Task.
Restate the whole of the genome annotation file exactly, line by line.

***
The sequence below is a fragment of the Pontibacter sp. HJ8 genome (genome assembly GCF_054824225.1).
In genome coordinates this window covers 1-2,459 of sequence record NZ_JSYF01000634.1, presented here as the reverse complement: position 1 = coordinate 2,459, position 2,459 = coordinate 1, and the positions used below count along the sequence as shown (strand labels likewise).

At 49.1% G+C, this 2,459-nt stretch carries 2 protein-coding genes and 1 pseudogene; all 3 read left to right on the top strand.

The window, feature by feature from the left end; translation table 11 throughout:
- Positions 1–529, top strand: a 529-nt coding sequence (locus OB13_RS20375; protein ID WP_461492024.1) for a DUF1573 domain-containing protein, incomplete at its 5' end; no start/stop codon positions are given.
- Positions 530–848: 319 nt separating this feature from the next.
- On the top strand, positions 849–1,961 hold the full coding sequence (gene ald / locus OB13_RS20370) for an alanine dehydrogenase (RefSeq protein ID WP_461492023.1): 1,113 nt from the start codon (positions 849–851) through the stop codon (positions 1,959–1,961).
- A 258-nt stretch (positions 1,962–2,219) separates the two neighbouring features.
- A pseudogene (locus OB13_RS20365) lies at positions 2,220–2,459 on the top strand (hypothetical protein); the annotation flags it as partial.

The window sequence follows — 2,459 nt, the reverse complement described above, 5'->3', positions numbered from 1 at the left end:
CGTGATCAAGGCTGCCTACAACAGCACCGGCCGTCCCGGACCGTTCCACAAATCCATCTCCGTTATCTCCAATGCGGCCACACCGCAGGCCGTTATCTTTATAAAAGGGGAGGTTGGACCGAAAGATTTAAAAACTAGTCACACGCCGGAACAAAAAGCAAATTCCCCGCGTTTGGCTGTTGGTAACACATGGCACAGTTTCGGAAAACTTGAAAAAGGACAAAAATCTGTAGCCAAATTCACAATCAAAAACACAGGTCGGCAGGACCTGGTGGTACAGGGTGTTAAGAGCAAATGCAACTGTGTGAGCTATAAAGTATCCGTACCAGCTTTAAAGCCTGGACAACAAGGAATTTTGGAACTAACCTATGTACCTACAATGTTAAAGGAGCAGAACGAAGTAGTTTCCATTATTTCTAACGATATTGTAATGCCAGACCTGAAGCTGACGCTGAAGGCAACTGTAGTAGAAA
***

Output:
The sequence below is a fragment of the Pontibacter sp. HJ8 genome (genome assembly GCF_054824225.1).
In genome coordinates this window covers 1-2,459 of sequence record NZ_JSYF01000634.1, presented here as the reverse complement: position 1 = coordinate 2,459, position 2,459 = coordinate 1, and the positions used below count along the sequence as shown (strand labels likewise).

At 49.1% G+C, this 2,459-nt stretch carries 2 protein-coding genes and 1 pseudogene; all 3 read left to right on the top strand.

The window, feature by feature from the left end; translation table 11 throughout:
- Positions 1–529, top strand: a 529-nt coding sequence (locus OB13_RS20375; protein ID WP_461492024.1) for a DUF1573 domain-containing protein, incomplete at its 5' end; no start/stop codon positions are given.
- Positions 530–848: 319 nt separating this feature from the next.
- On the top strand, positions 849–1,961 hold the full coding sequence (gene ald / locus OB13_RS20370) for an alanine dehydrogenase (RefSeq protein ID WP_461492023.1): 1,113 nt from the start codon (positions 849–851) through the stop codon (positions 1,959–1,961).
- A 258-nt stretch (positions 1,962–2,219) separates the two neighbouring features.
- A pseudogene (locus OB13_RS20365) lies at positions 2,220–2,459 on the top strand (hypothetical protein); the annotation flags it as partial.

The window sequence follows — 2,459 nt, the reverse complement described above, 5'->3', positions numbered from 1 at the left end:
CGTGATCAAGGCTGCCTACAACAGCACCGGCCGTCCCGGACCGTTCCACAAATCCATCTCCGTTATCTCCAATGCGGCCACACCGCAGGCCGTTATCTTTATAAAAGGGGAGGTTGGACCGAAAGATTTAAAAACTAGTCACACGCCGGAACAAAAAGCAAATTCCCCGCGTTTGGCTGTTGGTAACACATGGCACAGTTTCGGAAAACTTGAAAAAGGACAAAAATCTGTAGCCAAATTCACAATCAAAAACACAGGTCGGCAGGACCTGGTGGTACAGGGTGTTAAGAGCAAATGCAACTGTGTGAGCTATAAAGTATCCGTACCAGCTTTAAAGCCTGGACAACAAGGAATTTTGGAACTAACCTATGTACCTACAATGTTAAAGGAGCAGAACGAAGTAGTTTCCATTATTTCTAACGATATTGTAATGCCAGACCTGAAGCTGACGCTGAAGGCAACTGTAGTAGAAA